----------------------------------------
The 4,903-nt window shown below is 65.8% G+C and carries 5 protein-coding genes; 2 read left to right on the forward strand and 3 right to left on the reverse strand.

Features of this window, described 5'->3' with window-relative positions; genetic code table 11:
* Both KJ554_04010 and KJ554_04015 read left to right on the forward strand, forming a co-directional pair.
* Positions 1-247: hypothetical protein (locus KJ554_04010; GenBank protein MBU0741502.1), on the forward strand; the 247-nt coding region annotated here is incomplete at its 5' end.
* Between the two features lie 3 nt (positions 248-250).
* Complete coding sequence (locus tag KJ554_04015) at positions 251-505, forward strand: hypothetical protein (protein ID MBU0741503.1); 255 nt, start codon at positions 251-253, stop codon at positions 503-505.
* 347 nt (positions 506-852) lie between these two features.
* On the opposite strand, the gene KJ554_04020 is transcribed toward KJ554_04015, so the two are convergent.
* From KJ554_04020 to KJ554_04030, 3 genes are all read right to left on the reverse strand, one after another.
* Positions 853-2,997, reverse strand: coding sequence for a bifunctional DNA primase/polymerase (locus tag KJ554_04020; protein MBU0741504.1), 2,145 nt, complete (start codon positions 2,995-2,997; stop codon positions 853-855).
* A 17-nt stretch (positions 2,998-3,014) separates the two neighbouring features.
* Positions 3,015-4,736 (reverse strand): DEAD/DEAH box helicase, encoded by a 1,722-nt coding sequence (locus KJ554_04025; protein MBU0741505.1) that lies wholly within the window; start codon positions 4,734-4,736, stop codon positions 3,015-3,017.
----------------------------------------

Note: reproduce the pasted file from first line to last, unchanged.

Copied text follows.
The 4,903-nt window shown below is 65.8% G+C and carries 5 protein-coding genes; 2 read left to right on the forward strand and 3 right to left on the reverse strand.

Features of this window, described 5'->3' with window-relative positions; genetic code table 11:
* Both KJ554_04010 and KJ554_04015 read left to right on the forward strand, forming a co-directional pair.
* Positions 1-247: hypothetical protein (locus KJ554_04010; GenBank protein MBU0741502.1), on the forward strand; the 247-nt coding region annotated here is incomplete at its 5' end.
* Between the two features lie 3 nt (positions 248-250).
* Complete coding sequence (locus tag KJ554_04015) at positions 251-505, forward strand: hypothetical protein (protein ID MBU0741503.1); 255 nt, start codon at positions 251-253, stop codon at positions 503-505.
* 347 nt (positions 506-852) lie between these two features.
* On the opposite strand, the gene KJ554_04020 is transcribed toward KJ554_04015, so the two are convergent.
* From KJ554_04020 to KJ554_04030, 3 genes are all read right to left on the reverse strand, one after another.
* Positions 853-2,997, reverse strand: coding sequence for a bifunctional DNA primase/polymerase (locus tag KJ554_04020; protein MBU0741504.1), 2,145 nt, complete (start codon positions 2,995-2,997; stop codon positions 853-855).
* A 17-nt stretch (positions 2,998-3,014) separates the two neighbouring features.
* Positions 3,015-4,736 (reverse strand): DEAD/DEAH box helicase, encoded by a 1,722-nt coding sequence (locus KJ554_04025; protein MBU0741505.1) that lies wholly within the window; start codon positions 4,734-4,736, stop codon positions 3,015-3,017.